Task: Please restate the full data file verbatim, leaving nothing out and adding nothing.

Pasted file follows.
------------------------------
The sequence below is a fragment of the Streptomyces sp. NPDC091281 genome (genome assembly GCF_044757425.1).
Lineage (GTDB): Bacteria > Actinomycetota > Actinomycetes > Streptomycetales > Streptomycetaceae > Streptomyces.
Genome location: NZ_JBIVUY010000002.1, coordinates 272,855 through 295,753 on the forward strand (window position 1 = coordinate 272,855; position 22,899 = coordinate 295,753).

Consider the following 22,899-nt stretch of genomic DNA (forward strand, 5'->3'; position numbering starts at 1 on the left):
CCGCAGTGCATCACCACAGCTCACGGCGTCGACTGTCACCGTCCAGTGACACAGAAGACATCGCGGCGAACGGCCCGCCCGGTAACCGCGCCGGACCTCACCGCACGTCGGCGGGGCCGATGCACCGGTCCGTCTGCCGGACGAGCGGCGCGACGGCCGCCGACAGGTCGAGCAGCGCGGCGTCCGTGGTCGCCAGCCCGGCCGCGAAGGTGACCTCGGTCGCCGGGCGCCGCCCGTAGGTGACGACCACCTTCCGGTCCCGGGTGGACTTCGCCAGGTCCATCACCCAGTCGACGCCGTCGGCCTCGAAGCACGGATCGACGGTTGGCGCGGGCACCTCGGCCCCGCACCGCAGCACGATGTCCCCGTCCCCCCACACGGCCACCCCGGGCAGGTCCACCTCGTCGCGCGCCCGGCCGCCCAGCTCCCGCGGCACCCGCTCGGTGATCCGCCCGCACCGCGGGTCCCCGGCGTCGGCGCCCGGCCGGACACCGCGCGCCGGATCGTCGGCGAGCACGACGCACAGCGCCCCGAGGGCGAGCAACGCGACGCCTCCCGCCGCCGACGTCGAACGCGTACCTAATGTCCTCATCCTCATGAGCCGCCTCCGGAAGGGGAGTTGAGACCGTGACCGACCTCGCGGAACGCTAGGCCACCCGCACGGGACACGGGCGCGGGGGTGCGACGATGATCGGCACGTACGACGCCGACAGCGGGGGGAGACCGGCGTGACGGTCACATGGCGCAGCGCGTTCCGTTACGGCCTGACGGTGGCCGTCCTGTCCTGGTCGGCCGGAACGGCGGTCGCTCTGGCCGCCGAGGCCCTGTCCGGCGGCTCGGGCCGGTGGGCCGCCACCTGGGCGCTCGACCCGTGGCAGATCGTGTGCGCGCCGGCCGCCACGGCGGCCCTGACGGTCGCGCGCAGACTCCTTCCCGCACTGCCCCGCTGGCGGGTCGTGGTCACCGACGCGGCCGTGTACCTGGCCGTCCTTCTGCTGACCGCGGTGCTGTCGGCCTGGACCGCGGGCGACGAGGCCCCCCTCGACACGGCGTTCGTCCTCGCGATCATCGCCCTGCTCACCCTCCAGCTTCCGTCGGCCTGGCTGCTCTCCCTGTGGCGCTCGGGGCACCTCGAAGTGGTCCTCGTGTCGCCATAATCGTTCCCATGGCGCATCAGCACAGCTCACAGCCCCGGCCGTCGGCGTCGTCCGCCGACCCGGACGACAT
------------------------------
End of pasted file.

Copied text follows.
The sequence below is a fragment of the Streptomyces sp. NPDC091281 genome (genome assembly GCF_044757425.1).
Lineage (GTDB): Bacteria > Actinomycetota > Actinomycetes > Streptomycetales > Streptomycetaceae > Streptomyces.
Genome location: NZ_JBIVUY010000002.1, coordinates 272,855 through 295,753 on the forward strand (window position 1 = coordinate 272,855; position 22,899 = coordinate 295,753).

Consider the following 22,899-nt stretch of genomic DNA (forward strand, 5'->3'; position numbering starts at 1 on the left):
CCGCAGTGCATCACCACAGCTCACGGCGTCGACTGTCACCGTCCAGTGACACAGAAGACATCGCGGCGAACGGCCCGCCCGGTAACCGCGCCGGACCTCACCGCACGTCGGCGGGGCCGATGCACCGGTCCGTCTGCCGGACGAGCGGCGCGACGGCCGCCGACAGGTCGAGCAGCGCGGCGTCCGTGGTCGCCAGCCCGGCCGCGAAGGTGACCTCGGTCGCCGGGCGCCGCCCGTAGGTGACGACCACCTTCCGGTCCCGGGTGGACTTCGCCAGGTCCATCACCCAGTCGACGCCGTCGGCCTCGAAGCACGGATCGACGGTTGGCGCGGGCACCTCGGCCCCGCACCGCAGCACGATGTCCCCGTCCCCCCACACGGCCACCCCGGGCAGGTCCACCTCGTCGCGCGCCCGGCCGCCCAGCTCCCGCGGCACCCGCTCGGTGATCCGCCCGCACCGCGGGTCCCCGGCGTCGGCGCCCGGCCGGACACCGCGCGCCGGATCGTCGGCGAGCACGACGCACAGCGCCCCGAGGGCGAGCAACGCGACGCCTCCCGCCGCCGACGTCGAACGCGTACCTAATGTCCTCATCCTCATGAGCCGCCTCCGGAAGGGGAGTTGAGACCGTGACCGACCTCGCGGAACGCTAGGCCACCCGCACGGGACACGGGCGCGGGGGTGCGACGATGATCGGCACGTACGACGCCGACAGCGGGGGGAGACCGGCGTGACGGTCACATGGCGCAGCGCGTTCCGTTACGGCCTGACGGTGGCCGTCCTGTCCTGGTCGGCCGGAACGGCGGTCGCTCTGGCCGCCGAGGCCCTGTCCGGCGGCTCGGGCCGGTGGGCCGCCACCTGGGCGCTCGACCCGTGGCAGATCGTGTGCGCGCCGGCCGCCACGGCGGCCCTGACGGTCGCGCGCAGACTCCTTCCCGCACTGCCCCGCTGGCGGGTCGTGGTCACCGACGCGGCCGTGTACCTGGCCGTCCTTCTGCTGACCGCGGTGCTGTCGGCCTGGACCGCGGGCGACGAGGCCCCCCTCGACACGGCGTTCGTCCTCGCGATCATCGCCCTGCTCACCCTCCAGCTTCCGTCGGCCTGGCTGCTCTCCCTGTGGCGCTCGGGGCACCTCGAAGTGGTCCTCGTGTCGCCATAATCGTTCCCATGGCGCATCAGCACAGCTCACAGCCCCGGCCGTCGGCGTCGTCCGCCGACCCGGACGACAT